Congratulations! Toulouse-Lautrec Poster Contest Winners

Our judges were blown away by the quality and variety of submissions to our Toulouse-Lautrec poster contest! We asked participants to show us what the belle époque of today is in a modern-day poster, using Toulouse-Lautrec Illustrates the Belle Époque as inspiration. Without further ado: here are the winners! Thanks to everyone who submitted. These five posters, along with a selection of staff favorites, will be on view at Phillips after 5 on April 6.


Grand Prize Winning submission by Carolyn Wright

“As an untrained artist who really only went to school to learn how to teach others about words and stories, any foray into art is an experiment for me. Toulouse-Lautrec’s work is as accessible for me as it was for Paris.  Like Toulouse-Lautrec, I’m drawn most to capturing people: their expressions and their reactions to the world around them, showcasing movement and joy when I can. I love to showcase the resilience and talent of youth the most, probably because the majority of my day is spent convincing children that their potential is infinite and their skills extraordinary. I used cut paper and brush tip pens to put a modern spin on Toulouse-Lautrec’s signature style.”

Feigenbaum.Sam_La Marche Des Femmes

Honorable Mention: Sam Feigenbaum

“What I’ve always loved about Toulouse-Lautrec was his deeply humanizing affectation towards the private lives of the women close to him. All over Europe, artists of great renown are painting women as high-class objects of desire, and here is Toulouse-Lautrec: painting low-class objects of desire as women. And while his lithographs are more conservative than his paintings, what I see Toulouse-Lautrec drawn to today is a curiosity with what the most resilient women in his life would’ve been drawn to. So I made a poster, with deference to the greatly talented artist, of a women’s march movement in his style.”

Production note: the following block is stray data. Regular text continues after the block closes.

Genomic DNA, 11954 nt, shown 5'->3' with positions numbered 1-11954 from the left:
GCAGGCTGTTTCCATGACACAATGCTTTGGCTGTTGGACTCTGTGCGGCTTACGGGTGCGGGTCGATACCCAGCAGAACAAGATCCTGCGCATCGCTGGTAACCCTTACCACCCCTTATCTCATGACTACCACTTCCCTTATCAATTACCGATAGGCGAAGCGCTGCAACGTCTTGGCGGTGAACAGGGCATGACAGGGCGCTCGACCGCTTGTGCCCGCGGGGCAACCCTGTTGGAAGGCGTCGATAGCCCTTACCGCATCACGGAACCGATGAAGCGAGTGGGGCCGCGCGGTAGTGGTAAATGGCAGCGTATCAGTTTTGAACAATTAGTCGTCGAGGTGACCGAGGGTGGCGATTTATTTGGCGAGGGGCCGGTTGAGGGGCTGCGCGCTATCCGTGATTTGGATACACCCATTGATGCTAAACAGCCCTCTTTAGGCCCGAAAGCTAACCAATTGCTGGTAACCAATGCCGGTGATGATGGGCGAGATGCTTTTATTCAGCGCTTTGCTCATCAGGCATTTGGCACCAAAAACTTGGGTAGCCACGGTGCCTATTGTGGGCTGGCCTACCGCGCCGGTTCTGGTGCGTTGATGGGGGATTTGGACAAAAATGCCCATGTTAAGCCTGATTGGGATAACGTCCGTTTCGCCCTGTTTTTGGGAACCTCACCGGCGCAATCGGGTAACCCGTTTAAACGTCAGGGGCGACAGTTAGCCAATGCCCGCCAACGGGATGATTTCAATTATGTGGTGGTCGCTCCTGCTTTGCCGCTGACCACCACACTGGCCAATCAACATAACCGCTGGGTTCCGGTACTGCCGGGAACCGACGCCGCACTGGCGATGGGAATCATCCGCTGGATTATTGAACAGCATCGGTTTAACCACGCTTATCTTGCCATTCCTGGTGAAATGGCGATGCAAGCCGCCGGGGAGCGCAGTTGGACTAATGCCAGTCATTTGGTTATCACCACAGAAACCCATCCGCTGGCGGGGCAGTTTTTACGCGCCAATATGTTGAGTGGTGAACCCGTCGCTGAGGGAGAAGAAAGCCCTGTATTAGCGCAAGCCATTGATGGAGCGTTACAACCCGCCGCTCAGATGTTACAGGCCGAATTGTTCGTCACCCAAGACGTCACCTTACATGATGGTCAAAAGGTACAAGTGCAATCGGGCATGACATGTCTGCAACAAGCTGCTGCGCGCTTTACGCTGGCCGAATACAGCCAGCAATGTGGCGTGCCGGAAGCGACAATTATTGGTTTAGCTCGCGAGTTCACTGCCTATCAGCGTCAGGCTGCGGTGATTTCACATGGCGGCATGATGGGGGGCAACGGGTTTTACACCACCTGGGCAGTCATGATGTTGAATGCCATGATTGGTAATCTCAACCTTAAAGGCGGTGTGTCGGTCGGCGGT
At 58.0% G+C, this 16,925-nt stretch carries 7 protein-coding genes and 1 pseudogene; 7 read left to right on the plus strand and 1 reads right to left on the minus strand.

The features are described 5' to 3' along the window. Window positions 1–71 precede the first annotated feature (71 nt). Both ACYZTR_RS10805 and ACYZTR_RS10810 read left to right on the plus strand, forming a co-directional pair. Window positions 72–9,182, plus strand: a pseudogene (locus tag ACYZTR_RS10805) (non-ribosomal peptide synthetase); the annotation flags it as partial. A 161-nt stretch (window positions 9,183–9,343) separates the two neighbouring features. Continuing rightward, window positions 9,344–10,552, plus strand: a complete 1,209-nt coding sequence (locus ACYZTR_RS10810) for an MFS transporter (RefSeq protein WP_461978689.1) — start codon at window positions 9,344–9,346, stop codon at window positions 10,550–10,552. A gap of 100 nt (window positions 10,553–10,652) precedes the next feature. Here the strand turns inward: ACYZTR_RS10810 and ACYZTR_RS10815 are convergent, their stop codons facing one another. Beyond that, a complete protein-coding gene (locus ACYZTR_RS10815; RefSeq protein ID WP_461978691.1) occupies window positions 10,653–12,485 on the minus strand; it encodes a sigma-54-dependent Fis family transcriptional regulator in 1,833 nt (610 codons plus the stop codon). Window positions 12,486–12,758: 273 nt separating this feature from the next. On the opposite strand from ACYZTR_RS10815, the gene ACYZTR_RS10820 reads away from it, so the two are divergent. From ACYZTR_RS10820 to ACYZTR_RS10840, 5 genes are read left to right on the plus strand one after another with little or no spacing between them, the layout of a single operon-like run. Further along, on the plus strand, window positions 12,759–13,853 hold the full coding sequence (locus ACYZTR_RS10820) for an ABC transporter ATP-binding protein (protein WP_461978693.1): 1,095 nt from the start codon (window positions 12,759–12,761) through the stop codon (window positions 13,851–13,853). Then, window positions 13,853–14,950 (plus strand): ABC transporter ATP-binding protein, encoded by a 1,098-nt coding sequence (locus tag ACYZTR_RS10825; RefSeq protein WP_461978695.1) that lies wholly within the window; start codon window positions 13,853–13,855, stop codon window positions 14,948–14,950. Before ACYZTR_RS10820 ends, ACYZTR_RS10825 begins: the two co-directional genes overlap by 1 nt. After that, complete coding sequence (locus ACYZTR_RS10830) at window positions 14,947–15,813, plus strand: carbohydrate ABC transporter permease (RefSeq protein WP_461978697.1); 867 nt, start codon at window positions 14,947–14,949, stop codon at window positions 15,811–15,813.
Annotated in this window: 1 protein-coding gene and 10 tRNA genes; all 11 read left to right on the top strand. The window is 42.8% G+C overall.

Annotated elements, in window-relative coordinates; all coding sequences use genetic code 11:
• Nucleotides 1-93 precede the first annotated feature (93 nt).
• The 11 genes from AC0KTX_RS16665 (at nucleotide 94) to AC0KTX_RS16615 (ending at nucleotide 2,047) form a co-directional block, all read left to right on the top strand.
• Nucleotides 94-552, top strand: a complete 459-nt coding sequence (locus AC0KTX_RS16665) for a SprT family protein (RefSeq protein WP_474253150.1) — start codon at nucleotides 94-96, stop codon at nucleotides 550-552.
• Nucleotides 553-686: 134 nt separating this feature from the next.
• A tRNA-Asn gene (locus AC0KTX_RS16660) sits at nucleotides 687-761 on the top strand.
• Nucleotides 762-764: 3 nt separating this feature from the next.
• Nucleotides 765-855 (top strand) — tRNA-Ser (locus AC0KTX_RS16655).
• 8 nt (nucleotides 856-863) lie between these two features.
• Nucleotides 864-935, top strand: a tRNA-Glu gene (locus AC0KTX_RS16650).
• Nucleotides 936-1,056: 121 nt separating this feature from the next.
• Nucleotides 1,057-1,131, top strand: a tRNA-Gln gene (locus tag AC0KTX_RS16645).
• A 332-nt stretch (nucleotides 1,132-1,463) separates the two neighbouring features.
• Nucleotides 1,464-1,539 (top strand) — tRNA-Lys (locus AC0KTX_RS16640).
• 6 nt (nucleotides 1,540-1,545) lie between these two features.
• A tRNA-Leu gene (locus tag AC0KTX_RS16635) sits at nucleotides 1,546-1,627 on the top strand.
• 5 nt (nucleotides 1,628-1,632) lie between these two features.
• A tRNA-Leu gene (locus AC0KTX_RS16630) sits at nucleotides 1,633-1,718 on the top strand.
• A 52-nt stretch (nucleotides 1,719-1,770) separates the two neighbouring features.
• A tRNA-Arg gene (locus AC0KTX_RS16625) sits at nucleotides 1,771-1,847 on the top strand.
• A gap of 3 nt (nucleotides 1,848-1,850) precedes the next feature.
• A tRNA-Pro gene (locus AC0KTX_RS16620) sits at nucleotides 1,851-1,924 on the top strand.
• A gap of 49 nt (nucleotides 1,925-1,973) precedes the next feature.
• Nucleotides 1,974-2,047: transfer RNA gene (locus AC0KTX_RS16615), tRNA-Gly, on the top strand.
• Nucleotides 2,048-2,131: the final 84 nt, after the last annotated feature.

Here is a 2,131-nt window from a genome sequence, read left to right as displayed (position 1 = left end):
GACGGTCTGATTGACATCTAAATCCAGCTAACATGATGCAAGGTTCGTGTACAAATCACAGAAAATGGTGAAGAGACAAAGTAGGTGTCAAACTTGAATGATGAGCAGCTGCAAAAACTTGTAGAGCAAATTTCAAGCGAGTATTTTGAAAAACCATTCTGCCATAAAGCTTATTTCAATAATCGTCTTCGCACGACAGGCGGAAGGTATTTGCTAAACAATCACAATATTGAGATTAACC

Honorable Mention: Victoria Chao

“Paying homage to the whimsy of Toulouse-Lautrec’s posters’ typography and the drama of his subjects’ clothing, this piece envisions the belle époque of today as a social media fueled era of experience-seeking over material-possessing. A musician stands onstage surrounded by a sea of flashing smartphones, posed similarly as Toulouse-Lautrec did in many of his posters—slightly off-center with movement in both the foreground and background, but with the focus always on the colorful subject.”

Venne.Daniel_Lautrec Poster

Honorable Mention: Daniel Venne

“This poster design is an update of Toulouse-Lautrec’s images of dance halls and night-time gathering spots. Rather than a depiction of a specific nightclub, this is for the ‘bar crawls’ that partiers enjoy—specifically one that might take place in Dupont, home of The Phillips Collection. The young woman’s head-wrap is a nod to the scarf worn by the performer Aristide Bruant in Toulouse-Lautrec’s posters. Although today’s nightclubs are less likely to have a real star appear, the two partiers in the background seem to see themselves as stars—taking a selfie.”

Breighner.Steve_Apres 5 v1

Honorable Mention: Stephen Breighner

HONORABLE MENTION: Stephen Breighner
“[My poster is done in the loose style] that was Toulouse-Lautrec’s style; vague in some respects yet tight in others, especially the women, great lines, great  impressions amidst unusually odd-colored backgrounds, such as  greenish-yellow or yellow. I wonder if it represented the atmosphere he felt in places such as the Moulin Rouge or was more to do with an absinthe-induced haze, or both. Heavy contrast as well. My entry depicts a young woman on her way into the Apres Five at The Phillips Collection with the date of the April edition.”